Last week, leaders of the Pacific Islands met to prepare for a summit with President Biden. The leaders discussed their goals, one of which is addressing the growing threat of climate change on their island homes. They hope that President Biden will embrace their goals and priorities. Calling Guam home makes this issue all the more pertinent, especially as we end the Season of Creation.
A theme weaved throughout today’s readings is: how does our relationship with power and wealth inform our relationship with others and God? Amos’ woe-cry strictly focuses on the lifestyle of the elite in Israel during this time, which fits into the book’s primary concern of social justice. Theologian Carol Dempsey points out that while the text may not name the economic status of the people, one can presume that the prophet is addressing the wealthy upper class of Israel, whose complacency and self-indulgence have perpetuated violence.
On the other hand, Paul urges Timothy to fulfill the responsibilities that he was entrusted with at the laying on of hands. The scholar Terence Keegan explains that those responsibilities involve not just teaching but providing moral leadership by being a good example. The Psalm and Gospel both highlight God’s attentiveness to those most vulnerable in our society. One scholar of the text, Michael Patella, writes that the ignorance and obliviousness of the rich man is an example of how power and wealth can blind us to the reign of God. Patella goes on to say that the rich man needed Lazarus to be saved. Had the rich man been attentive to the human person eating the scraps, more than the luxuries of his life, the ending would be quite different.
Like the rich man and the elite class in Israel, it is easy to become blind to the needs and concerns of those not sitting at the table—or those roughly 5,974 miles off the coast of California. Our readings remind us that we must not become blind to the reign of God; rather, we have a responsibility to teach and lead by example. Pope Francis in Laudato Si’ urges us to broaden our vision using our freedom to direct the advances of our time, putting it “at the service of another type of progress, one which is healthier, more human, more social, more integral.” Let us attend to and embrace the goals and concerns of those most vulnerable. Our embrace acknowledges what the rich man failed to see, that we need the other. Pope Francis suggests that not only do we need each other, but “everything is interconnected.” So as the Season of Creation comes to a close, let us come together to model what it takes to be responsible for “this home which has been entrusted to us.”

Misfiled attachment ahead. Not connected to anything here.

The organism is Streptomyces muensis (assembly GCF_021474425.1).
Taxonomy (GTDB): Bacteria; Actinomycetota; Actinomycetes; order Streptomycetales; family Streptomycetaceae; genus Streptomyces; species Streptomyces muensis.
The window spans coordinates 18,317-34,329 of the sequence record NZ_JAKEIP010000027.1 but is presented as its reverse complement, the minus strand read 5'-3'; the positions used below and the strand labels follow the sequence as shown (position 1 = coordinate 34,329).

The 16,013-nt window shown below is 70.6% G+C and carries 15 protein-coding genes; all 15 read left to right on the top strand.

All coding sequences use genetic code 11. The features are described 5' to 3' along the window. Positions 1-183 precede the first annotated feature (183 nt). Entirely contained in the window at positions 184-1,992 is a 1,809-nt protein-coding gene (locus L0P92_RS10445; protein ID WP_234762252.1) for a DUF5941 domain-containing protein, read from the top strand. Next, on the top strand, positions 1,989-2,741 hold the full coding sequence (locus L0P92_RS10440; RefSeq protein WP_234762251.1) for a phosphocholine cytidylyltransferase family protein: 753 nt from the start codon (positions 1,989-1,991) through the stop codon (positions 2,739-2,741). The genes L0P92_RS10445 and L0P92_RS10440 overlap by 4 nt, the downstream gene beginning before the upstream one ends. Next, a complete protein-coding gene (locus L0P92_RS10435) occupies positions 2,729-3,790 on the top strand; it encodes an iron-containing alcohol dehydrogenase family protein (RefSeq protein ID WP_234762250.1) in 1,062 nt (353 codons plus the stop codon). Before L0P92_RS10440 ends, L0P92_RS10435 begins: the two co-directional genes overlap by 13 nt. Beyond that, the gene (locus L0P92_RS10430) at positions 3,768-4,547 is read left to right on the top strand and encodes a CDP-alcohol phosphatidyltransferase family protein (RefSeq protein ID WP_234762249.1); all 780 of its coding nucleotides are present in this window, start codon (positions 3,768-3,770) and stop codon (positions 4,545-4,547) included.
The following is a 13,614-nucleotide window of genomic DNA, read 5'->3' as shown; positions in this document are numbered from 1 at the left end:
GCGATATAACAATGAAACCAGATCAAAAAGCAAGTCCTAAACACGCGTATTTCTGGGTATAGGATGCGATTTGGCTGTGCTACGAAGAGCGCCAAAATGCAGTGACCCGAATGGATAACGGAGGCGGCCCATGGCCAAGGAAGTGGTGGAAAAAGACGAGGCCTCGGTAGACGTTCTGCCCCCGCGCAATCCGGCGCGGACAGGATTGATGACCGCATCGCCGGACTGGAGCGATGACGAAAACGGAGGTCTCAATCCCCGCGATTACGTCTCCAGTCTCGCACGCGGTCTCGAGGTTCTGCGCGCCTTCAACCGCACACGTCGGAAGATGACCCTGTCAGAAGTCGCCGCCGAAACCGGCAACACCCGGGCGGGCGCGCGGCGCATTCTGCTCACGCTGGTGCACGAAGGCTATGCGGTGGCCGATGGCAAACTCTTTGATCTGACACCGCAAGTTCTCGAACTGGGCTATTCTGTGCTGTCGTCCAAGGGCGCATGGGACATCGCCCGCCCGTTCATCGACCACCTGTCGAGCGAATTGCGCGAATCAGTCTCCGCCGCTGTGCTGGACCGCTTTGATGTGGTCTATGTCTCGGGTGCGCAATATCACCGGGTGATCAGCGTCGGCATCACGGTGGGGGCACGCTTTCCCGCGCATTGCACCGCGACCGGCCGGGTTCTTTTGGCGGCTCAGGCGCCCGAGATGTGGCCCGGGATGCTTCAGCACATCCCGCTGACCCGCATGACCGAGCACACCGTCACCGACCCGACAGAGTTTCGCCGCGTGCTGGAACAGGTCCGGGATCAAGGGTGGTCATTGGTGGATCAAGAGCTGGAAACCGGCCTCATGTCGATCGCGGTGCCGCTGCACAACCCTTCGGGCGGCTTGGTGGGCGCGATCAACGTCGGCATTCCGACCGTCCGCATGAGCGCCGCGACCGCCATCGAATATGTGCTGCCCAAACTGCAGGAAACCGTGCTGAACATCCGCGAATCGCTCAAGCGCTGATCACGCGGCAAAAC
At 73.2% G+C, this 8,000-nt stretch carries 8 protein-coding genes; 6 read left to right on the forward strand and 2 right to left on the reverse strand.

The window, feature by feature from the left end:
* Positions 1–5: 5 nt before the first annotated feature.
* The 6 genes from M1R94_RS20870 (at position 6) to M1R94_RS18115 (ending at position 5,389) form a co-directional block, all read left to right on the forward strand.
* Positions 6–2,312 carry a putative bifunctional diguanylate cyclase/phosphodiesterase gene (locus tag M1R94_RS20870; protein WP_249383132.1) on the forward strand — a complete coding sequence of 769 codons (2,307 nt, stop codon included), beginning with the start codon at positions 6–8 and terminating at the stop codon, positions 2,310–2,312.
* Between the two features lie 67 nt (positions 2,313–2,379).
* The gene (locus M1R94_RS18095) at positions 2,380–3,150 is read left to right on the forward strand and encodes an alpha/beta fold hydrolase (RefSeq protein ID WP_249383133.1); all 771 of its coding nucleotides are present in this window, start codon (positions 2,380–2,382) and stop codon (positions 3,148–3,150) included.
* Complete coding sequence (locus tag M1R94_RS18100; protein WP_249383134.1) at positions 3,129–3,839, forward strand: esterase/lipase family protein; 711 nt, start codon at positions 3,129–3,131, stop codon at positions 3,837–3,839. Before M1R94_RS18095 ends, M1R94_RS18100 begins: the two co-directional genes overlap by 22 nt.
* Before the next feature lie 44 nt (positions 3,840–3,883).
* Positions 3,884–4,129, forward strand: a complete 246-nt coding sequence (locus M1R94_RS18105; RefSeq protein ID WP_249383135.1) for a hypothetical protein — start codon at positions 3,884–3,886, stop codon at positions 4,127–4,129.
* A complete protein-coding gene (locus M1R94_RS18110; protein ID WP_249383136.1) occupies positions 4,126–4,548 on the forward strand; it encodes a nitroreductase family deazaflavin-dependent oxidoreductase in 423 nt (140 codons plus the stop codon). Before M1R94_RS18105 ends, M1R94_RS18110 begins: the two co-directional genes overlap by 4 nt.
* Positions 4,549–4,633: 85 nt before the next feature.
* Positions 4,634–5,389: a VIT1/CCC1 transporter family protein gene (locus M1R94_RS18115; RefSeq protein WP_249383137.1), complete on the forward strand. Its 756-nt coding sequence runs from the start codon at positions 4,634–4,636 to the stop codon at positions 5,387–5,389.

- How have you become blind to the reign of God?
- What have you done to teach and model responsibility?
James Paul Gumataotao is a theology teacher and campus minister at Cristo Rey Boston. A native son of Guam, he studied theology and education at the University of Portland, and is a graduate of the School of Theology and Ministry at Boston College. Prior to moving to Boston, he taught in Fairbanks, AK as a high school teacher.